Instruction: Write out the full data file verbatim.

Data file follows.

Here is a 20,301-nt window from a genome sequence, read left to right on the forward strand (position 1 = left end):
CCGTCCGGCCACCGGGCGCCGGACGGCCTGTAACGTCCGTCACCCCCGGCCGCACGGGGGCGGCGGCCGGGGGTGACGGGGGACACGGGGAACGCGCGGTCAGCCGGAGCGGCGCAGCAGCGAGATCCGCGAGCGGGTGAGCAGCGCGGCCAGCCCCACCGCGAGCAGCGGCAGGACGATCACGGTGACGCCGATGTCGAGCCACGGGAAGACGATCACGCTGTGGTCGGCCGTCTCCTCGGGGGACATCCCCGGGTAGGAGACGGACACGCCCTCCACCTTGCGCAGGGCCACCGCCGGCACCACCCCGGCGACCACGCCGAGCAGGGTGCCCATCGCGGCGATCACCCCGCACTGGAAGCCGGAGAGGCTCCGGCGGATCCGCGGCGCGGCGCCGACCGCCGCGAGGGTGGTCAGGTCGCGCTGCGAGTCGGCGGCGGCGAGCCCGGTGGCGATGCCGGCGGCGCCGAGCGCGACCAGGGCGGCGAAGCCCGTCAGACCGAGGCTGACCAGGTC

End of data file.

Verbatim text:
Here is a 20,301-nt window from a genome sequence, read left to right on the forward strand (position 1 = left end):
CCGTCCGGCCACCGGGCGCCGGACGGCCTGTAACGTCCGTCACCCCCGGCCGCACGGGGGCGGCGGCCGGGGGTGACGGGGGACACGGGGAACGCGCGGTCAGCCGGAGCGGCGCAGCAGCGAGATCCGCGAGCGGGTGAGCAGCGCGGCCAGCCCCACCGCGAGCAGCGGCAGGACGATCACGGTGACGCCGATGTCGAGCCACGGGAAGACGATCACGCTGTGGTCGGCCGTCTCCTCGGGGGACATCCCCGGGTAGGAGACGGACACGCCCTCCACCTTGCGCAGGGCCACCGCCGGCACCACCCCGGCGACCACGCCGAGCAGGGTGCCCATCGCGGCGATCACCCCGCACTGGAAGCCGGAGAGGCTCCGGCGGATCCGCGGCGCGGCGCCGACCGCCGCGAGGGTGGTCAGGTCGCGCTGCGAGTCGGCGGCGGCGAGCCCGGTGGCGATGCCGGCGGCGCCGAGCGCGACCAGGGCGGCGAAGCCCGTCAGACCGAGGCTGACCAGGTC